His so-called "rock" album, it's clear right off the bat that Lil Wayne is not only deluding himself from everyday reality but also from what constitutes rock `n roll, at least in this day and age. From the hilariously `80s, Guitar Hero-esque solo intro of opener "American Star" to the obscenely grating breakup anthem "The Price Is Wrong," everything here points to Rebirth as a colossal f***up of the highest order, a misjudgment of talent and ideas that any label exec not blinded by Tha Carter III's huge sales should have vetoed within seconds.
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14 of 16 people found the following review helpful By Rusty Rothwell on February 3, 2010
Format: Audio CD
As the title of my review suggests, I am pretty disappointed. Of course some fans will like it, however this "crossover Rock album" just doesn't do it for me.

You have to give Lil Wayne credit for personally exploring new areas and styles, but this album is completely counter to his previous releases and what has made him popular/prolific. You no longer have Lil Wayne with catchy beats and explosive/clever/raw freestyles or verses. Instead you have a simple guitar tune with him whining the entire time. There are very few freestyles/actual verses... he just seems to mostly repeat the chorus over and over and over in what sounds like an Akon or Kanye West (808 album) wanna-be whining noise. I just don't understand...

The only good song in my opinion is the track he performed with Eminem during the Grammys... and even it is iffy.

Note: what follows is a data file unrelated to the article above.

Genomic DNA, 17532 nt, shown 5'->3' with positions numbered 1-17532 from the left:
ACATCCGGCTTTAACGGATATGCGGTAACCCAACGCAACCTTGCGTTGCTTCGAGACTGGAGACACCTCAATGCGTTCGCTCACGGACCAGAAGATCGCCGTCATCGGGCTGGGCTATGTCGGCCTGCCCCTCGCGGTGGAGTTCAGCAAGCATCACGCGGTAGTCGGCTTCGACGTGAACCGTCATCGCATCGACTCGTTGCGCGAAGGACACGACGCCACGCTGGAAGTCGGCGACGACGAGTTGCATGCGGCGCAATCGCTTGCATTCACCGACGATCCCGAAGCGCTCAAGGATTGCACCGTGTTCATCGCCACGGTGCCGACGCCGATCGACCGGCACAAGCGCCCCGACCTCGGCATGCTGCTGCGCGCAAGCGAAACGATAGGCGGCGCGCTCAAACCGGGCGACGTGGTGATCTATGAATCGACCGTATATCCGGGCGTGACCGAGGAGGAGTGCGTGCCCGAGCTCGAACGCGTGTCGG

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11 of 13 people found the following review helpful By N. Fowlkes on February 4, 2010
Format: Audio CD
This album is medicore at best and horrible on any given day. The beats are very basic and I feel if he were going for a rock theme they could at least used better beat. My second problem with this ablum is that his lyrics are weak. I have heard Lil Wayne's mixtapes that were better, his metaphors are horrible also. It sounds as if he were making "high music". 1 of the 2 songs I actually like Drop the world, the only reason I like it was Em's verse inwhich he killed Lil Wayne. This album is not worth buying may while serving time The Carter 4 will be better since it cannot get worse.
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11 of 13 people found the following review helpful By G. H. D. lll on February 4, 2010
Format: Audio CD
What is this? OMG im sorry but Lil Wayne is falling off. Somebody hit me up when the Carter 4 comes out, cause I enjoy rap IDK what this was. I can't stand when rapper turn into singers I just don't get it. O and whats make its worst he pushed the album back so many times and look at the outcome. If your a fan of Lil Wayne I don't blame you for supporting him, but if you are not a Lil Wayne fan don't buy this album. Prom Queen was wack and the new single On fire is worst.
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Rebirth Release Date
mine got returned customer service had no clue as to why,but they gave me five dollars off my next purchase and promised a refund when it got back to them,would have rather had the cd,lil wayne should have kept this release so close to chirstmas he would have had bigger sales then when ever he... Read More
Dec 15, 2009 by Emma M. Mitchell |  See all 19 posts
Should rappers stick to rapping? Or atleast their own genre?
I don't think all rappers should stick to "their genre." I think musicians of any style should experiment from time to time.

With such experimentation, there's going to be failures. And I do think Lil Wayne's album here is a failure, but I don't really mind that.

I'm more bothered by... Read More
Feb 15, 2010 by Miami Nights |  See all 5 posts